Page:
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Why Buy If They're Not Selling? Vasudha Deming

Years ago, a men­tor told me that she never buys from some­one who doesn't ask for the sale.  It was an off-the-cuff remark, but it turned into a pow­er­ful les­son for me. At the time, I was just learn­ing how to make sales calls—and how to over­come the asso­ci­ated ner­vous­ness. This casual com­ment some­how bol­stered my con­fi­dence; the notion of "ask­ing for the sale" seemed to indi­cate com­pe­tence and exper­tise. It has informed my selling—and buying—ever since.

Ask­ing for the sale rep­re­sents a piv­otal moment in the rela­tion­ship between buyer and seller. When I facil­i­tate sales train­ing (usu­ally with Impact Learn­ing Sys­tems' course Get­ting to the Heart of Tele­phone Sales), I empha­size that ask­ing for the sale shifts the own­er­ship of the sit­u­a­tion to the buyer and empow­ers him (or her) with the respon­si­bil­ity to say yes or to give a good rea­son for say­ing no. In both cases, this results in a valu­able expe­ri­ence for the salesperson—either a suc­cess­ful close or insight into what else a buyer might need before mak­ing the deci­sion to buy.

To me, ask­ing for the sale is a hall­mark of a con­fi­dent, proac­tive, and pro­fes­sional sales­per­son. This direct approach is so much more pow­er­ful than all the hem­ming and haw­ing that so often takes place in a sales encounter. It's cir­cum­vents the game of wiles and estab­lishes a tone of, "Hey, you have a need; I have a solu­tion. Let's do busi­ness together."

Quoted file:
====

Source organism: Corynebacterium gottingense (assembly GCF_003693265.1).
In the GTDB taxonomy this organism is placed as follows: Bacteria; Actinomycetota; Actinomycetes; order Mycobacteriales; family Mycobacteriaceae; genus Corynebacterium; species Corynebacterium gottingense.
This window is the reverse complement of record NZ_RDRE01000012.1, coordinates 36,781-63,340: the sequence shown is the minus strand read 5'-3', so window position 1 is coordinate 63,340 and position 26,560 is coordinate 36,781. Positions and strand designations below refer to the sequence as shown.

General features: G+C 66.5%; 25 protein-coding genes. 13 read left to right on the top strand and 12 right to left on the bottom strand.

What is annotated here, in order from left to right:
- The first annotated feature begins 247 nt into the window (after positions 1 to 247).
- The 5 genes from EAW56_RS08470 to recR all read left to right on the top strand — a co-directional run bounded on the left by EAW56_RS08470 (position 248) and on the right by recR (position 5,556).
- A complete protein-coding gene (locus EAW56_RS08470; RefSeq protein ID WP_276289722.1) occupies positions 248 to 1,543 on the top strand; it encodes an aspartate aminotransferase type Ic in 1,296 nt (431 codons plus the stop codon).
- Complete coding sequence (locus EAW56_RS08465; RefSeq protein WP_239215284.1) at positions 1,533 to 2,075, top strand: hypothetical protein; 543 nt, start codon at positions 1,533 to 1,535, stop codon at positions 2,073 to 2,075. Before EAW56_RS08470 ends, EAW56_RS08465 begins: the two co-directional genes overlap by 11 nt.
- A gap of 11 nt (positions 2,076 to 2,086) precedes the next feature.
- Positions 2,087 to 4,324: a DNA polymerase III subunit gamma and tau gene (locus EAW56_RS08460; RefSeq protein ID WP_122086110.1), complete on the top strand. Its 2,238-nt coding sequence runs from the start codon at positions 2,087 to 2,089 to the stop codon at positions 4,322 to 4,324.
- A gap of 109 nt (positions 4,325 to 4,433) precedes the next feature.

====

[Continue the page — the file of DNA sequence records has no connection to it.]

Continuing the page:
As a cus­tomer, I con­stantly use this cri­te­rion in my buy­ing deci­sions. If some­one doesn't ask for the sale, I get to won­der­ing why, and I usu­ally ascribe it to one of three reasons:

  • The sales­per­son lacks con­fi­dence in the value of the product.
  • The sales­per­son lacks the req­ui­site knowl­edge of how and when to ask for the sale.
  • The sales­per­son doesn't really care whether or not I buy.

In each case, I tend to lose my inter­est. Maybe I'm too dis­cern­ing, but I'd just rather buy from some­one who asks me for the busi­ness. Of all the steps to skip, why this one?

Try this out for your­self … For the next week or two, keep track of every pur­chase you make and count the num­ber of times that the sales­per­son actu­ally asks you for the sale. With small pur­chases like your daily latte and gro­ceries this expec­ta­tion might be overkill, but you can cer­tainly track it for clothes, ser­vices, gad­gets, gifts, and big-ticket items (not to men­tion cook­ies or any­thing else being sold by a youth group on your doorstep).  

Make them sell before you buy! This will ensure that you've had a chance to under­stand the value of the prod­uct before you buy and will help hone the skills of the peo­ple doing the selling.

Vasudha leads the Per­for­mance Solu­tions Team at Impact Learn­ing Sys­tems, reg­u­larly work­ing with lead­ing com­pa­nies to improve per­for­mance of their customer-facing ser­vice, sup­port, and sales teams. She is a lead devel­oper of Impact's suite of train­ing courses and has authored four books, includ­ing the pop­u­lar Big Book of Cus­tomer Ser­vice Train­ing Games, all pub­lished by McGraw-Hill.
5 Why Buy If Theyre Not Selling?
Vasudha Deming
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